I wait for a book from Paris (viâ Murray) before the Peninsula can go to press.  Meantime Brazil  is in great progress; – 80 pages printed, – & more than as much again ahead of the press, – with a large pile of materials huge the whole clearly planned & arranged, – & the end in view. It will be a very curious volume, richer in savage life than either of the foregoing, & with much important matter concerning the extent of the Jesuit settlements & plans – with the dismal story of their expulsion. God willing, I have no doubt of compleating it in the summer, should no ill betide me in the meantime.
Tell Gooch I had a letter from young Dallas, which is not acknowledged till I can at the same say that the MS. is arrived. – I could well have waited till the book was printed, however it is a xx civility in him, & I thank him for it. 
Have you seen Nash since his return? Mrs Vardon is become your neighbour – Hanover Square. I am to be God father in that family – Send Mrs Gonne here for change of air, as soon as the leaves come out.
No news of the books from Brussels, – which is very odd. I have not seen Wordsworth. Ham  I suppose is well, as you do not mention him. Love to Louisa & Mrs Gonne & so God bless you
Fresh details from Koster of all that has been doing at Pernambuco. At first there was great barbarity committed by Admiral Lobo who recovered the place, & too many executions since.  Now they have a good & humane Governor,  – & a military Government, – in which, one way or other, anarchy must always terminate. It is a shocking story, but an instructive one.
* Address: To/ Dr Southey/ 15. Queen Anne Street/ Cavendish Square/
Stamped: KESWICK/ 298
Postmark: E/ 10 FE 10/ 1818
Seal: red wax; arm raising aloft cross of Lorraine
MS: Bodleian Library, MS Don. d. 4. ALS; 4p.
 The copy of the account of the Jesuit missions in Paraguay by Martin Dobrizhoffer (1717–1791), Historia de Abiponibus, Equestri, Bellicosaque Paraquariae Natione (1784), no. 843 in the sale catalogue of Southey’s library. BACK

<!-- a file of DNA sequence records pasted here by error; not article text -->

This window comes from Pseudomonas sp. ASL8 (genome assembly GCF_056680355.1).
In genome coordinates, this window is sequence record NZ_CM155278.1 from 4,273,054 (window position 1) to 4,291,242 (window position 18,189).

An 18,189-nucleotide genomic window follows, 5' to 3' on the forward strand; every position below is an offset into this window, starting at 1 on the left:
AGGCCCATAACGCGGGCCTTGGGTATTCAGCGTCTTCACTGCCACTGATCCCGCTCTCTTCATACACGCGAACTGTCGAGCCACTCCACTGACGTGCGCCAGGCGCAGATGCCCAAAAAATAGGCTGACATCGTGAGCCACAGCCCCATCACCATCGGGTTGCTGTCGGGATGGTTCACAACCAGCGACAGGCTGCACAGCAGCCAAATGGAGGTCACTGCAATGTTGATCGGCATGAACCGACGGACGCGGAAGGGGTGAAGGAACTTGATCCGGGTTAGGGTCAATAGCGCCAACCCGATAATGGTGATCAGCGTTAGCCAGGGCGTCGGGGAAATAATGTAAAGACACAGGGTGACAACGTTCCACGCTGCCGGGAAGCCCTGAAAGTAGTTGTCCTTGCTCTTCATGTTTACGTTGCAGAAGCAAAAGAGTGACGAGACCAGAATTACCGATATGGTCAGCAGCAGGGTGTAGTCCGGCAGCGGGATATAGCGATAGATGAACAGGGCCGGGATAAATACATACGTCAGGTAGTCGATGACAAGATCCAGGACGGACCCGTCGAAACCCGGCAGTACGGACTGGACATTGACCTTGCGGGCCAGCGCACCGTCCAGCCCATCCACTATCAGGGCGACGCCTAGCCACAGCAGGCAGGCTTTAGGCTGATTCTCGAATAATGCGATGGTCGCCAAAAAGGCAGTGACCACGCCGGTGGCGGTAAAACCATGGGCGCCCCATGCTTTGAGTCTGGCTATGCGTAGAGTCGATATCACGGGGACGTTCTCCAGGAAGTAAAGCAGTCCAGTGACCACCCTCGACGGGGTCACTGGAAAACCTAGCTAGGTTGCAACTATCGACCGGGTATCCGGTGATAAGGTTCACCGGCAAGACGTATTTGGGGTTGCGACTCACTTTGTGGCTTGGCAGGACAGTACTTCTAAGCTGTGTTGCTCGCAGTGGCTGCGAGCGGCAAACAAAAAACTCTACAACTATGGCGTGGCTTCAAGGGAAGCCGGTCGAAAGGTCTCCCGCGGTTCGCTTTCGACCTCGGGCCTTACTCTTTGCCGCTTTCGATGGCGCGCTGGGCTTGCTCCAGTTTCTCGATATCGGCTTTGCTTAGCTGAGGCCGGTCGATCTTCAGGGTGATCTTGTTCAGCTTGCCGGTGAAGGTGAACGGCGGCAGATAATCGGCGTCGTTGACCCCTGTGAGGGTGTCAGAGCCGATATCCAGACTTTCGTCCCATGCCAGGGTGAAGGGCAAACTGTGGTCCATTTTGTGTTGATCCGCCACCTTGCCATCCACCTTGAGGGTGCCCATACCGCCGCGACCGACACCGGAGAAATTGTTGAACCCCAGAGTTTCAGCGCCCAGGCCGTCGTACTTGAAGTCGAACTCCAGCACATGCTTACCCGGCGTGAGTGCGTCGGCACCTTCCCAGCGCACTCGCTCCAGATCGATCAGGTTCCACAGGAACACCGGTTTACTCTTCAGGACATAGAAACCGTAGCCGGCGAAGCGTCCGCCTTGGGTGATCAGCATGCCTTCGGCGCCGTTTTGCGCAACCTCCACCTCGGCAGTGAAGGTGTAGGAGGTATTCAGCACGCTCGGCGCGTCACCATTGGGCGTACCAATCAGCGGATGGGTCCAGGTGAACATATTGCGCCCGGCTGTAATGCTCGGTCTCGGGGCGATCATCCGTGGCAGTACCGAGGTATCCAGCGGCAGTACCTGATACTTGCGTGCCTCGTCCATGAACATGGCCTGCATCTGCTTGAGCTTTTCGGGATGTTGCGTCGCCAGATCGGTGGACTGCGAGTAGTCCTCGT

Tom Southey had five children: Margaret Hill Southey (b. 1811); Mary Hill Southey (b. 1812); Robert Castle Southey (1813–1828); Herbert Castle Southey (1815–1864), Eleanor Thomasina Southey (1816–1835). They were followed by Sarah Louise Southey (1818–1850); Nelson Castle Southey (1820–1834); Sophia Jane Southey (1822–1859); and Thomas Castle Southey (1824–1896). BACK
 Jean Baptist Germain Fabry (1770–1821), Le Génie de la Révolution Considéré dans l’Education ou Mémoires pour Servir a l’Histoire de l’Instruction Publique, Depuis 1789 jusqu’à Nos Jours (1817–1818); required for Southey’s History of the Peninsular War (1823–1832). BACK
 Dallas’s manuscript novel, based on his experience in the campaign, was published as Felix Alvarez, Or, Manners in Spain; Containing Descriptive Accounts of Some of the Prominent Events of the Late Peninsular War (1818). It had been sent to Southey via Gooch to assist him in preparing his History of the Peninsular War (1823–1832). BACK
 An attempted revolution in the province of Pernambuco March–May 1817 had been quelled by the Portuguese naval commander, Rodrigo Jose Ferreira Lobo (1768–1846). BACK